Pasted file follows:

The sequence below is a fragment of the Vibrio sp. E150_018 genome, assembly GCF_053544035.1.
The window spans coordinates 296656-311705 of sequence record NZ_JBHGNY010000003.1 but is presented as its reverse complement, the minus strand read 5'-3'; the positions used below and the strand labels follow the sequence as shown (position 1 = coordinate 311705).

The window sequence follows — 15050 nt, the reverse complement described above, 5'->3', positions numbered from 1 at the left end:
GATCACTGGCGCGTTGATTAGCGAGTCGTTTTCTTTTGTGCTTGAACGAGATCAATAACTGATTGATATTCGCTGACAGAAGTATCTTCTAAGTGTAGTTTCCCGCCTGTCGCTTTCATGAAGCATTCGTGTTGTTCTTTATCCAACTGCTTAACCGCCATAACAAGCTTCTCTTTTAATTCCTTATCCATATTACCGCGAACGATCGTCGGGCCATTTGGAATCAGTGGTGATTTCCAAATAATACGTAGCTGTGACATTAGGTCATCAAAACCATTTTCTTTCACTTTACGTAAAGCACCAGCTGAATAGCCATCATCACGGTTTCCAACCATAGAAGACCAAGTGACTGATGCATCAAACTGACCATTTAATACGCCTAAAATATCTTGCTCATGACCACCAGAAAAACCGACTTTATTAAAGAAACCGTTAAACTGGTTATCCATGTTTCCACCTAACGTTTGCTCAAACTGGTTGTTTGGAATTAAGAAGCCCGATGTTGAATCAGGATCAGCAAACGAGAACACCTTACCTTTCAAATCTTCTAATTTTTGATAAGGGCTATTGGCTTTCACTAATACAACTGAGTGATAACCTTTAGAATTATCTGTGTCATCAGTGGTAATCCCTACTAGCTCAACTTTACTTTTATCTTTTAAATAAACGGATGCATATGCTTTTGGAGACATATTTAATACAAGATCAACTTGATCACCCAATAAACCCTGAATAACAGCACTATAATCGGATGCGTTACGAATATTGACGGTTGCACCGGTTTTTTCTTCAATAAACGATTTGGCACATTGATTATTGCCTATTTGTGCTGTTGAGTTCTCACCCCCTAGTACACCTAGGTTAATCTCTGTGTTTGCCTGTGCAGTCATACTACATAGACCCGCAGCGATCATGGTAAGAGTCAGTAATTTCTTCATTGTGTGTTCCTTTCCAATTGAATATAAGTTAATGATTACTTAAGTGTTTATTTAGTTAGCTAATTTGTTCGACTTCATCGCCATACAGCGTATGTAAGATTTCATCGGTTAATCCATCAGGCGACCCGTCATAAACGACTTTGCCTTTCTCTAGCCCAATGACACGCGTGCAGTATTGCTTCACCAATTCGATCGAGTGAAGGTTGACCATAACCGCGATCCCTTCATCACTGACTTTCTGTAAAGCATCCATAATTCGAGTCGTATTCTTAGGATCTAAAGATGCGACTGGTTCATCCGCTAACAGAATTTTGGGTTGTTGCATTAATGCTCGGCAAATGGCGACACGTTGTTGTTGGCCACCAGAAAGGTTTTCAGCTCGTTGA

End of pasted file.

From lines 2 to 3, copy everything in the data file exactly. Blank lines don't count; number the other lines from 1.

The window spans coordinates 296656-311705 of sequence record NZ_JBHGNY010000003.1 but is presented as its reverse complement, the minus strand read 5'-3'; the positions used below and the strand labels follow the sequence as shown (position 1 = coordinate 311705).

The window sequence follows — 15050 nt, the reverse complement described above, 5'->3', positions numbered from 1 at the left end: